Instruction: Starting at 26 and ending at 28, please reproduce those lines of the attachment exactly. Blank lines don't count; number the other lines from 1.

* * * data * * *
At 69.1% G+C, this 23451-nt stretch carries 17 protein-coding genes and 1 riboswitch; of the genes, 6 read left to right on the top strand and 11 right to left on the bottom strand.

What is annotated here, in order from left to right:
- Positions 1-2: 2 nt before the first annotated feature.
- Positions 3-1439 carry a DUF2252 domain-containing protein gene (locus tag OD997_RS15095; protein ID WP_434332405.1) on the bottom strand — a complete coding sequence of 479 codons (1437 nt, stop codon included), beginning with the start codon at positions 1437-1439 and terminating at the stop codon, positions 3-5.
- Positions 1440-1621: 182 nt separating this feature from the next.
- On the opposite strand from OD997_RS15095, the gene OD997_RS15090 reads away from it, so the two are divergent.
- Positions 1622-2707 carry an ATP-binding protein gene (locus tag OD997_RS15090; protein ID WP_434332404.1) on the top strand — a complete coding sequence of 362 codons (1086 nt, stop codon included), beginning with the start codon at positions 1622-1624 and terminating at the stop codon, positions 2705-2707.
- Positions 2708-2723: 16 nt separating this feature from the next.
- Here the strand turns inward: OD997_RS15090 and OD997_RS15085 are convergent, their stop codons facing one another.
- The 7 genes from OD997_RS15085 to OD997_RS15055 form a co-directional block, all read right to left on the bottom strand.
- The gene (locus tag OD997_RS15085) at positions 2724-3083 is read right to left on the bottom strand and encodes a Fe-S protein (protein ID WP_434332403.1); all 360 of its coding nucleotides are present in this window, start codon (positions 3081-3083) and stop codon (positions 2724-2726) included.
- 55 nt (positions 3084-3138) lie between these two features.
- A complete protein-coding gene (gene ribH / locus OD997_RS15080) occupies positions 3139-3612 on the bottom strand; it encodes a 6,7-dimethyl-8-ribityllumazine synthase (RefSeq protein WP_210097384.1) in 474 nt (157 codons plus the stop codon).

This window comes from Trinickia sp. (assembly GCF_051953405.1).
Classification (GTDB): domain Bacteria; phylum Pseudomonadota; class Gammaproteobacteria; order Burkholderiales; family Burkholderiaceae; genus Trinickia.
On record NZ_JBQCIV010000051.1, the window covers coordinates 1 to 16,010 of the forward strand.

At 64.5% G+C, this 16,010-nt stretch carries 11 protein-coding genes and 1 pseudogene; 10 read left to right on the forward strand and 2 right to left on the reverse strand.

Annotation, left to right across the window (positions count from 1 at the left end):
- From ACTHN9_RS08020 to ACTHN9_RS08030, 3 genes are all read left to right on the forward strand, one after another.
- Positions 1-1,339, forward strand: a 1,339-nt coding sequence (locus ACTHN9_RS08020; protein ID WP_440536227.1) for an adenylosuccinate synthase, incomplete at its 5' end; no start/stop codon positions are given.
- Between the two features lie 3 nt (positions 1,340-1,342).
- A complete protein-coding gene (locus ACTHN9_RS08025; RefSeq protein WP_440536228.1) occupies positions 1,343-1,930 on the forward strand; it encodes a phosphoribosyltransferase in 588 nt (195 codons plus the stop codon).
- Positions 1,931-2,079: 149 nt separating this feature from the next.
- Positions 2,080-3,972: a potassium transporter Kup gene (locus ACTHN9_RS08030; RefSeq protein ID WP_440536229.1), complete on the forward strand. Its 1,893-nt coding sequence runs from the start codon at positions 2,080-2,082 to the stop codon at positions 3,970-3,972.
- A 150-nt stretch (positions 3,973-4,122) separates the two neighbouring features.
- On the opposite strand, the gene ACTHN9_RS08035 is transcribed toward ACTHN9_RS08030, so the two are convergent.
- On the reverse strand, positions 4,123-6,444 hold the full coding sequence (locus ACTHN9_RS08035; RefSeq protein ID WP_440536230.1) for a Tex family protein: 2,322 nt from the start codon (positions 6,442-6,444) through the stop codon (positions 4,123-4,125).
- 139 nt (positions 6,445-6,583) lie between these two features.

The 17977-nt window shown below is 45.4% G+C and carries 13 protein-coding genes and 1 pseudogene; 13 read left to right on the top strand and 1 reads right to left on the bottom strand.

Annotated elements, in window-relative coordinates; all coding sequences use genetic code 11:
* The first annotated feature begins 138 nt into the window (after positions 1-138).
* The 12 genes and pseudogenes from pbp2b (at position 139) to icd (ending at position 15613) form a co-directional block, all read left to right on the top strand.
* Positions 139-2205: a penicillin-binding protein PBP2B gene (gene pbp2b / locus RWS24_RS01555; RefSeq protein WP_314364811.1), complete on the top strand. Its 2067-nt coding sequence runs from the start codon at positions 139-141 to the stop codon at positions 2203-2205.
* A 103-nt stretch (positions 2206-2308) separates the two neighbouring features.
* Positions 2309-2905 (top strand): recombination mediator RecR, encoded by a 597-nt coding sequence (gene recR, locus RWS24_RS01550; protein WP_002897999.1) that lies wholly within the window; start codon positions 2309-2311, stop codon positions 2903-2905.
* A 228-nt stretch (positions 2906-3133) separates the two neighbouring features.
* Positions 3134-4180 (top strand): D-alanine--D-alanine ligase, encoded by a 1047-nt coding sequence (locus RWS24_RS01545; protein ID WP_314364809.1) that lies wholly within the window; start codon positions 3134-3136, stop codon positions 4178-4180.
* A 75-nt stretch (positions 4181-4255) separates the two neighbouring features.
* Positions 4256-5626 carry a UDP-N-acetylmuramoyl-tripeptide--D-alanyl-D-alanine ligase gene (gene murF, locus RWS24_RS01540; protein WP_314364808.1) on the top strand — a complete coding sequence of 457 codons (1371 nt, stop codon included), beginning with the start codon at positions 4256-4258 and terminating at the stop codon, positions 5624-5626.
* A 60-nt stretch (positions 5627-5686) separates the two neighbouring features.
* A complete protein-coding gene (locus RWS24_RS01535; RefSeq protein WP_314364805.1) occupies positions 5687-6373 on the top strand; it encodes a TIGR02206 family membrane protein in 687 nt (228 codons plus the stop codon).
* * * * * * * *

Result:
- On the opposite strand, the gene ACTHN9_RS08035 is transcribed toward ACTHN9_RS08030, so the two are convergent.
- On the reverse strand, positions 4,123-6,444 hold the full coding sequence (locus ACTHN9_RS08035; RefSeq protein ID WP_440536230.1) for a Tex family protein: 2,322 nt from the start codon (positions 6,442-6,444) through the stop codon (positions 4,123-4,125).
- 139 nt (positions 6,445-6,583) lie between these two features.